• The ‘human capital development’ approach, which tends to be far more expensive upfront, and prioritises a more thorough ‘up-skilling’ of claimants. While job entry is typically delayed, those jobs are more likely to be sustained in the longer term.

Whatever its emphasis, the purpose of employment support is to make potential employees more attractive to employers. It is therefore essential to understand what employers actually want.

The role of employers

In all countries, whether in growth or recession, employers are central to resolving long-term unemployment – employers will decide whether or not to employ someone who is long-term unemployed. The coexistence of both long-term unemployment and skills shortages indicates that there is a business case for better employment support policy, as well as a social case.

It is no surprise, therefore, that both the supply-side measures that dominate policymaking, and the more limited use of demand-side interventions designed to complement them, seek to meet employers’ needs.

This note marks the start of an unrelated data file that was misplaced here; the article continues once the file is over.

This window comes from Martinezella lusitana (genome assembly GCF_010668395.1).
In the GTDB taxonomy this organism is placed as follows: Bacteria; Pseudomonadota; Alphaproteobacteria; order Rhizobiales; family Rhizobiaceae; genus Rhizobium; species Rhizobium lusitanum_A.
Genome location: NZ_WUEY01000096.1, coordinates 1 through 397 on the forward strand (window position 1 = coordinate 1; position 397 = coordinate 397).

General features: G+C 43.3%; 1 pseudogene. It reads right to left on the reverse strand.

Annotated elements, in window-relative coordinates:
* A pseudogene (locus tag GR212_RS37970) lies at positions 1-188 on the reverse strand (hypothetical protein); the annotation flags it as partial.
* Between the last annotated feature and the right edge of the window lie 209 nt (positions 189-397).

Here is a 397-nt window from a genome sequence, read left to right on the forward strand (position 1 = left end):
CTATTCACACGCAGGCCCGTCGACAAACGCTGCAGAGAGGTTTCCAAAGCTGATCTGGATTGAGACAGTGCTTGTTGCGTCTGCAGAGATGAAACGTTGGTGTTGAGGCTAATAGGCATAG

Understanding employers’ attitudes and behaviour in hiring decisions is therefore essential. Their views, whether they are accurate or not, are a material consideration. For this reason we surveyed a total of 2,552 employers across five European countries – the UK, Sweden, Spain, Germany and France – asking them a series of questions related to the LTU and employment services.2

Employer attitudes and interactions

Although 60 per cent of the employers we surveyed said that they did recruit from the LTU, they do tend to differentiate between the LTU and other candidates.

  • There is a big difference between countries in terms of employers’ propensity to recruit the LTU, with 74 per cent of Spain’s employers and 50 per cent of Germany’s employers recruiting from the LTU. In many ways, this reflects the different labour market challenges in each country.